After the operators have done each of the previous six exercises (part two) for 45 minutes apiece with a discussion in between as rest stops, you’ve killed a day when you recall you started that morning with an orientation (part one). The second training session (assuming these are day long), you do another instructional lecture going into more detail about needles and thread. Using fabric samples, you show them proper seam formation, how to identify defects, whether the bobbin or top thread needs adjusting and how to do it. There are several pages of this stuff, all useful but too detailed to post it here.
After the above, the practical sewing exercises begin of which there are three more at the intermediate level (7-9) and four more at an advanced level (10-13) making for a total of thirteen exercises. None of these last exercises are illustrated, written instructions only. Today I’ll brief you the intermediate lessons. The last entry in the series will detail the advanced lessons.
Exercise 7, Sewing Hems:
Using 1/4″ checked fabric (or what is described as “lined pattern fabric” but I don’t know what that means), the objectives are to fold and sew hems of 3/4″. Oddly, the text mentions this measure is equivalent to being the width of one’s right toe (mine is 1.25″). I do not understand the instructions so I’ll transcribe them directly.
The trainee picks up the piece at left hand side, makes a 1/4″ fold, then another 1/4″ fold and postions to needle. She then sews an edge stitch, the complete length of the cloth.
This doesn’t form a 3/4″ hem so I remain confused. The instruction continues:
The purpose of having the checked cloth is to determine the squareness of the fold, which will be easily seen by how the cloth pattern line falls in relation to the folded edge and the sewing line. Also between the seam and the edge of the fold, any distortions due to excessive machine pressure, or too great a tension put on the cloth by the operator, will show by the pattern lines being slightly angled rather than falling squarely on themselves.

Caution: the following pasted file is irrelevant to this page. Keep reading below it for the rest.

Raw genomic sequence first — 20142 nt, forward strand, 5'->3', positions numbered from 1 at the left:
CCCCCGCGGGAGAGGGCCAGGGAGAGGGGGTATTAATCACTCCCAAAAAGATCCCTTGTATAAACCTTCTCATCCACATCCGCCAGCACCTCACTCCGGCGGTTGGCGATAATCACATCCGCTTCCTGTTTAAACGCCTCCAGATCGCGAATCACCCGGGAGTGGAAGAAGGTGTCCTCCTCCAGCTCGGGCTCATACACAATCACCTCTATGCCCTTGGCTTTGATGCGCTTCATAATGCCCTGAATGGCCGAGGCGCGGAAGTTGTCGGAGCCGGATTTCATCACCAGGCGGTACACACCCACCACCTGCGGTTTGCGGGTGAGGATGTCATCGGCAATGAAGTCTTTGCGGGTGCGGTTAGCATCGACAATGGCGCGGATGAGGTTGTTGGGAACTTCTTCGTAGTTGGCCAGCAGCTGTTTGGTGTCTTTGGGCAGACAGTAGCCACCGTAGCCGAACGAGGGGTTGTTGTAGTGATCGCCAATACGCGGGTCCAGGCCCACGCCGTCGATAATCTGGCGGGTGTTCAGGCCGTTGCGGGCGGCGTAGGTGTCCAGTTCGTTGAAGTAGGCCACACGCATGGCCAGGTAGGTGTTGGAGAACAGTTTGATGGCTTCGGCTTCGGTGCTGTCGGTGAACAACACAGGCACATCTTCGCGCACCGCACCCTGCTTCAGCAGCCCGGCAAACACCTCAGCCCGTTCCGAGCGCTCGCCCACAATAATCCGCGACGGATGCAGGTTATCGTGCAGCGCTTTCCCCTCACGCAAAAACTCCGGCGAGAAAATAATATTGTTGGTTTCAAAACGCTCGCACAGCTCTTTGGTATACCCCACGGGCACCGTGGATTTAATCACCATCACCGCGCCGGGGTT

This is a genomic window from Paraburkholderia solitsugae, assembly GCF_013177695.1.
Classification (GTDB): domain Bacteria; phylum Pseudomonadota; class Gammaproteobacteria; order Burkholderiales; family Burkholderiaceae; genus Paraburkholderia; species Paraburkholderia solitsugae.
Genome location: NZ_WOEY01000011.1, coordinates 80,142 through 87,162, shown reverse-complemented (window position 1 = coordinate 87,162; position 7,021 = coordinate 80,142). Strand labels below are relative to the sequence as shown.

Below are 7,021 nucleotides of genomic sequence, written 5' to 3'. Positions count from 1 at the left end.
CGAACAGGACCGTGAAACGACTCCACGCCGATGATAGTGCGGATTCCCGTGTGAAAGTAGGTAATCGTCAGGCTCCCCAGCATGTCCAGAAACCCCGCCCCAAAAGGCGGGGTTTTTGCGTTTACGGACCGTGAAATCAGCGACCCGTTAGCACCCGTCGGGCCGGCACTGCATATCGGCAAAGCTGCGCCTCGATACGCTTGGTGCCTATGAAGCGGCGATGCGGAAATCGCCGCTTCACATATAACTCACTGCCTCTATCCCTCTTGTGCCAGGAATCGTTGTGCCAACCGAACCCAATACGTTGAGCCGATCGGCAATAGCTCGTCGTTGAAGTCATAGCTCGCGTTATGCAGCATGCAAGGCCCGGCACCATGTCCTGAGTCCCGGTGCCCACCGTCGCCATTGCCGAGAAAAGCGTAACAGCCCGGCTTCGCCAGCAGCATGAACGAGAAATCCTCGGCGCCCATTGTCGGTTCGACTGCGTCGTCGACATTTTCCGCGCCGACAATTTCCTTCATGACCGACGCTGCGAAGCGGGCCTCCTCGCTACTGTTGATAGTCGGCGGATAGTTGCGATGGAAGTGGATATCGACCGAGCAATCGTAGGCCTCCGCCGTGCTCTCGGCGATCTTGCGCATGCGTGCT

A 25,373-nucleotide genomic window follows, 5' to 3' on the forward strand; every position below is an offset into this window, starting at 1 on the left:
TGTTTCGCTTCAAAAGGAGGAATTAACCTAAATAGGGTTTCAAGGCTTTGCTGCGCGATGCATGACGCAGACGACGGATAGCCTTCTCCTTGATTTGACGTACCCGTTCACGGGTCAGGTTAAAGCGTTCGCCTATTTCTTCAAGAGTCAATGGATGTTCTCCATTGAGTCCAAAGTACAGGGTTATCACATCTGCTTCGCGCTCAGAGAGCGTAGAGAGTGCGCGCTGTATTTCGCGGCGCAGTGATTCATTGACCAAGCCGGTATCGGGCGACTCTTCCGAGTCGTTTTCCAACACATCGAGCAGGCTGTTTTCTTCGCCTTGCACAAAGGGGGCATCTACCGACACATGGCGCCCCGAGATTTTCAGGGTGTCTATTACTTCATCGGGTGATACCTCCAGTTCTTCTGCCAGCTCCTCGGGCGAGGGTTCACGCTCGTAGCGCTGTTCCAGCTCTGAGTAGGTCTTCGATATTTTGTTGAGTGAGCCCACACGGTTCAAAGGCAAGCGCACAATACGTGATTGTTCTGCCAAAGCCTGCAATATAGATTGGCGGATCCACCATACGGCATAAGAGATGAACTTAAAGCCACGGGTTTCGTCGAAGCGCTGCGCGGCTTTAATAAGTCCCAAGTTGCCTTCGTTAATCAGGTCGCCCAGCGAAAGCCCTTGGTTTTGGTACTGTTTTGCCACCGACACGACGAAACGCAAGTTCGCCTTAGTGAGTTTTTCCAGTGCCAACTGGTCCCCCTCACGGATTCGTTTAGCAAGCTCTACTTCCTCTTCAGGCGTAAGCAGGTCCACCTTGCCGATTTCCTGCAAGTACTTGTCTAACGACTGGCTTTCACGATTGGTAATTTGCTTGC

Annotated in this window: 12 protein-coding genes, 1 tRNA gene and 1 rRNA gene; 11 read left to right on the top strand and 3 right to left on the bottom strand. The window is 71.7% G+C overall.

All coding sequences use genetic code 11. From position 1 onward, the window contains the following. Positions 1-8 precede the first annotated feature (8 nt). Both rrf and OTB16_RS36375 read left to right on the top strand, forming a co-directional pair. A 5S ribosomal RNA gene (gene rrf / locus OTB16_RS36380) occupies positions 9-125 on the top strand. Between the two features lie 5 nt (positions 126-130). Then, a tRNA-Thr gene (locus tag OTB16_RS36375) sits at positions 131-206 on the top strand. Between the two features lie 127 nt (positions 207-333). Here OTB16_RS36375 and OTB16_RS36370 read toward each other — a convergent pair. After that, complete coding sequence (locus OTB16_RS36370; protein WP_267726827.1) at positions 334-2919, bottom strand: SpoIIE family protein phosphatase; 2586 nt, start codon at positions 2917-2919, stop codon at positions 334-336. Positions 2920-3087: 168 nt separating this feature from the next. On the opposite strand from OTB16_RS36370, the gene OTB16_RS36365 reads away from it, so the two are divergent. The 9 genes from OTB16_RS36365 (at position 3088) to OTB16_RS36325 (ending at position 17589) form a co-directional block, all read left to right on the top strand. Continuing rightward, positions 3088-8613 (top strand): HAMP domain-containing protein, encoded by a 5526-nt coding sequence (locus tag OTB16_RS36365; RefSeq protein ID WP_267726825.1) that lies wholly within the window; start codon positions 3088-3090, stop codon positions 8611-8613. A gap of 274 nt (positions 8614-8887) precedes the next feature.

Give the operator ten to twelve pieces, measuring 3″ X 6″. The book says to save materials by having the operator notch the piece at the sewing line and tear away the finished hem, using the same piece to sew another hem (repeat two or three times). I think the efficacy of that strategy would be limited to fabrics that don’t distort on a torn edge otherwise, sewing the subsequent hem would be made inordinately difficult. In total, they’d be sewing 20-36 hems. The book then says to time the operator on six pieces and mark it on her record.
Exercise 8, Long Double Fold Hemming:
This exercise introduces handling larger parts. Using the same fabric as before, supply work pieces measuring 14″ X 6″. Repeat the exercises as explained above.
Exercise 9, Bias Cut Hemming:
The term bias is used to describe fabric cut off-grain, not literal bias (45 degree angle). Again, as I don’t understand the instructions in their entirety, I transcribe directly. Using 6″ X 6″ off-grain pieces
…have the trainee make an irregular first fold which will cause the first folded edge to fall perfectly on pattern line, and then make another fold which would be a true 1/4″ fold. Although this is a fairly difficult technique, the attempt here is at familiarization of the trainee with more difficult situations and an introduction of the concept of variables in measurements that must come out perfect.It should be pointed out to the trainee that there is an additional problem here as to whether the part has been cut slightly larger or smaller than standard and whether she is to make her first fold based on the longer end or the shorter end. If it is based on the shorter measurement it will mean double folding the longer side to finish squarely.
After these intermediate lessons have been mastered, training proceeds with advanced methods more typical of garment construction problems.
Training sewing machine operators pt 1
Training sewing machine operators pt 2
Training sewing machine operators pt 3
Training the green sewing operator
Comments from the sewing trainee
Training new sewing operator pt.3